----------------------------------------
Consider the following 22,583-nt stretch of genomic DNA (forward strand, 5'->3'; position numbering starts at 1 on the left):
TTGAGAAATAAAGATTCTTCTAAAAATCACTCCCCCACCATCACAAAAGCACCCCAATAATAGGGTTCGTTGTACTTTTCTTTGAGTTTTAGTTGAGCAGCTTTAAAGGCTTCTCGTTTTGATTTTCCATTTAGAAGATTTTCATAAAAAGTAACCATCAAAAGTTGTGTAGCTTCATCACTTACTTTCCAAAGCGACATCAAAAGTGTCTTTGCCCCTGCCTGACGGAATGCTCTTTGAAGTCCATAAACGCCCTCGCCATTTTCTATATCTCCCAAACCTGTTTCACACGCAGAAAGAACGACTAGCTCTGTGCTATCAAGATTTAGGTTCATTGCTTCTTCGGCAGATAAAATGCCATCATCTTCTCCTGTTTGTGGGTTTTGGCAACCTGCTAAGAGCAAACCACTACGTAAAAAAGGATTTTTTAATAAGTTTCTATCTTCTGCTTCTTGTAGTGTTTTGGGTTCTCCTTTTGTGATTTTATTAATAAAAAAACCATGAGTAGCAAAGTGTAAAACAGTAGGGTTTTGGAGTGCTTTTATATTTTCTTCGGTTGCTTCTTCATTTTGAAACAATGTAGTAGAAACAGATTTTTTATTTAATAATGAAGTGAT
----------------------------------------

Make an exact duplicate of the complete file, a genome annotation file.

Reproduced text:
Consider the following 22,583-nt stretch of genomic DNA (forward strand, 5'->3'; position numbering starts at 1 on the left):
TTGAGAAATAAAGATTCTTCTAAAAATCACTCCCCCACCATCACAAAAGCACCCCAATAATAGGGTTCGTTGTACTTTTCTTTGAGTTTTAGTTGAGCAGCTTTAAAGGCTTCTCGTTTTGATTTTCCATTTAGAAGATTTTCATAAAAAGTAACCATCAAAAGTTGTGTAGCTTCATCACTTACTTTCCAAAGCGACATCAAAAGTGTCTTTGCCCCTGCCTGACGGAATGCTCTTTGAAGTCCATAAACGCCCTCGCCATTTTCTATATCTCCCAAACCTGTTTCACACGCAGAAAGAACGACTAGCTCTGTGCTATCAAGATTTAGGTTCATTGCTTCTTCGGCAGATAAAATGCCATCATCTTCTCCTGTTTGTGGGTTTTGGCAACCTGCTAAGAGCAAACCACTACGTAAAAAAGGATTTTTTAATAAGTTTCTATCTTCTGCTTCTTGTAGTGTTTTGGGTTCTCCTTTTGTGATTTTATTAATAAAAAAACCATGAGTAGCAAAGTGTAAAACAGTAGGGTTTTGGAGTGCTTTTATATTTTCTTCGGTTGCTTCTTCATTTTGAAACAATGTAGTAGAAACAGATTTTTTATTTAATAATGAAGTGAT